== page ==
Diane Yentel, the president of the National Low Income Housing Coalition, an advocacy group based in Washington, questioned the timing of the tweet — especially since Mr. Trump seldom weighs in on such specific policy matters.
“It’s especially abhorrent for the president to threaten further entrenchment of segregated communities now, during a time of reckoning on racial injustices in our country,” Ms. Yentel said. “A direct line connects America’s history of racist housing policies to today’s overpolicing of Black and brown communities.”
It is unclear how the pandemic, economic swoon and local moratoriums on rent payments will affect the proposed rule changes. Even before the current crisis, homelessness rates were on the rise, especially on the West Coast. At the same time, Black homeownership rates have dropped to levels not seen since the 1960s.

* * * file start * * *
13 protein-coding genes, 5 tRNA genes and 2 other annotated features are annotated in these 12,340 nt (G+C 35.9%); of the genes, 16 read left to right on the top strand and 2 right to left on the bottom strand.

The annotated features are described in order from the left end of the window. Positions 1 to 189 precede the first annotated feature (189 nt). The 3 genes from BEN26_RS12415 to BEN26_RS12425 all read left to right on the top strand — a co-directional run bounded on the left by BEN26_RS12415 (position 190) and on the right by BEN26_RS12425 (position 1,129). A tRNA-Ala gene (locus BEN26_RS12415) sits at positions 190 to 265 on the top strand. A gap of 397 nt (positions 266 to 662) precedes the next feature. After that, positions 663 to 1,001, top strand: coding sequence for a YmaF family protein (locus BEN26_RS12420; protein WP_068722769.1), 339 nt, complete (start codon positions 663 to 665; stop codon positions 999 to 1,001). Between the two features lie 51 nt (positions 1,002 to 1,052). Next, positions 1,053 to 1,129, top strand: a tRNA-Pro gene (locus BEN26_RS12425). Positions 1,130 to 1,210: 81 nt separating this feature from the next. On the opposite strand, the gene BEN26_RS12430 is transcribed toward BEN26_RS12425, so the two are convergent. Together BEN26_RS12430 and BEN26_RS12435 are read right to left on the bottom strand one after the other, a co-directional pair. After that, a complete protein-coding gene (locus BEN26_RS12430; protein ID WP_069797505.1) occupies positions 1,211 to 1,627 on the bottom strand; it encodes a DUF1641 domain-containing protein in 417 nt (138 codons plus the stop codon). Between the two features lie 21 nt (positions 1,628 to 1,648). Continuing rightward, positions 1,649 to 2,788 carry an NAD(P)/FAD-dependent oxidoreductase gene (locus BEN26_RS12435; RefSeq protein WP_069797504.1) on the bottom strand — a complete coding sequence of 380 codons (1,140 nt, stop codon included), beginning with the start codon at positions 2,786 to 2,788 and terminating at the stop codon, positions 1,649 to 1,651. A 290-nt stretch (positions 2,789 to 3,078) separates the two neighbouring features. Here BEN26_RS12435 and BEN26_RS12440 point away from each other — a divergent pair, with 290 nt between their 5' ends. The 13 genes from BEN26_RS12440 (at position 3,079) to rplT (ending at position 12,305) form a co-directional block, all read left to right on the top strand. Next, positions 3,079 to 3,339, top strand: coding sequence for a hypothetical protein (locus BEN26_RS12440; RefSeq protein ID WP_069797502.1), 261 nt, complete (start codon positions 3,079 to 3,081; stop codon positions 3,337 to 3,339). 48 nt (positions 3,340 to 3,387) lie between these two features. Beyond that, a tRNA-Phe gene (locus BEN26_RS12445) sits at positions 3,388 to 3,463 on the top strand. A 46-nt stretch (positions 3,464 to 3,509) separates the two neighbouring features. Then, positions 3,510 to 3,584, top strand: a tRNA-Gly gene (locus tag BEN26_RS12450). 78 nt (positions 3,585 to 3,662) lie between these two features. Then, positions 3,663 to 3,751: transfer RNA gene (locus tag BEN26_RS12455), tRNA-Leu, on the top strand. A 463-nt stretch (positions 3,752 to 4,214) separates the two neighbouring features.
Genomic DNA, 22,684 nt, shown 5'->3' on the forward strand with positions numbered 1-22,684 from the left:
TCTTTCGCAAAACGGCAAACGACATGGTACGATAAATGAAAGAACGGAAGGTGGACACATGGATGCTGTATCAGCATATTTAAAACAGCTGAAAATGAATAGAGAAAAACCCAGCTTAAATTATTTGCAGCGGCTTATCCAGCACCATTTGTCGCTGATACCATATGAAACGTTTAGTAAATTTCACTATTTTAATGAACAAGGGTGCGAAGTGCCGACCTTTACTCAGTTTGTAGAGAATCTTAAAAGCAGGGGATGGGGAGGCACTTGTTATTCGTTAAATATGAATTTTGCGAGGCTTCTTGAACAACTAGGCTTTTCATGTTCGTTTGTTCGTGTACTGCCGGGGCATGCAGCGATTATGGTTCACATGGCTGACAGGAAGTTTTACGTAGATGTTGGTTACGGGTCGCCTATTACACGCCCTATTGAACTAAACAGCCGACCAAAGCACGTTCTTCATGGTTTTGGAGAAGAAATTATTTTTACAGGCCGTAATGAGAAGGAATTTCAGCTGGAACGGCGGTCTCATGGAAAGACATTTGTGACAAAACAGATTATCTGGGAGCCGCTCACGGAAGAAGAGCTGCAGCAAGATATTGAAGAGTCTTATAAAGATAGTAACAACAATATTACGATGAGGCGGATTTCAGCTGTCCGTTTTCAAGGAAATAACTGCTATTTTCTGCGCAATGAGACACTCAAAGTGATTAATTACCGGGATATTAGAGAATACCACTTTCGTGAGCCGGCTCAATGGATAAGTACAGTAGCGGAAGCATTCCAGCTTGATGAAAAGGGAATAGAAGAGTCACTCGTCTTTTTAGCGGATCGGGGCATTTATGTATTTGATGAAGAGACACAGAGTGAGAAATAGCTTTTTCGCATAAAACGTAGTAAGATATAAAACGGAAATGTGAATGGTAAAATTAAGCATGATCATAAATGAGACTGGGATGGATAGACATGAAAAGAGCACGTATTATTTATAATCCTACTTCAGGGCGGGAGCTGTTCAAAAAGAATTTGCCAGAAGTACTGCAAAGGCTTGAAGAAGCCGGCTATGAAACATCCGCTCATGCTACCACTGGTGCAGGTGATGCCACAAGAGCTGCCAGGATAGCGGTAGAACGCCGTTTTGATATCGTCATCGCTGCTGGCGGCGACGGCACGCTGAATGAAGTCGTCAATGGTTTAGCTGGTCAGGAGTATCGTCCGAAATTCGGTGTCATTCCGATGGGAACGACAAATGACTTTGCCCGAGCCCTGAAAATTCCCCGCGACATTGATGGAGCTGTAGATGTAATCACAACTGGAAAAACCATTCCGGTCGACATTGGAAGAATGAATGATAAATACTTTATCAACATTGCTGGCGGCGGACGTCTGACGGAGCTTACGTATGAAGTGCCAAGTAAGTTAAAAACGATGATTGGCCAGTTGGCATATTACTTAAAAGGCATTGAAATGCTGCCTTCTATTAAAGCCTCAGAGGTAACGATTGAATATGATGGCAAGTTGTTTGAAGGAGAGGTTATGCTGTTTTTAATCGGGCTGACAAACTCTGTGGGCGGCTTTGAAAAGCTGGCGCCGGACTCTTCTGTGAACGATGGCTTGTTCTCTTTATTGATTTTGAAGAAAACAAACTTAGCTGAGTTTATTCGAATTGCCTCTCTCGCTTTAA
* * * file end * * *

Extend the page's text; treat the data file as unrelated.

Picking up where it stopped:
The Affirmatively Furthering Fair Housing policy was meant to replace oversight of federal spending on housing that was widely seen as ineffective, especially when it came to discrimination based on race, disability, gender, age and sexual orientation.
The new rules, in theory, created stricter benchmarks for communities receiving federal funding, but compliance proved difficult, and HUD was still working on a tool kit that would have made it easier for localities to file the necessary reports when Mr. Trump was elected, Mr. Donovan said.
Opponents, including some local officials, viewed the new system as onerous — and found a receptive audience for their complaints when Ben Carson, a brain surgeon with no housing experience, was confirmed as Mr. Trump’s housing secretary in 2017.
By 2018, Mr. Carson, a free-market conservative and the only Black person in Mr. Trump’s cabinet, delayed enactment of the regulation and signaled his intention to eliminate it altogether, part of a larger strategy of slow-walking fair housing investigations and marginalizing department officials who aggressively pursued cases.
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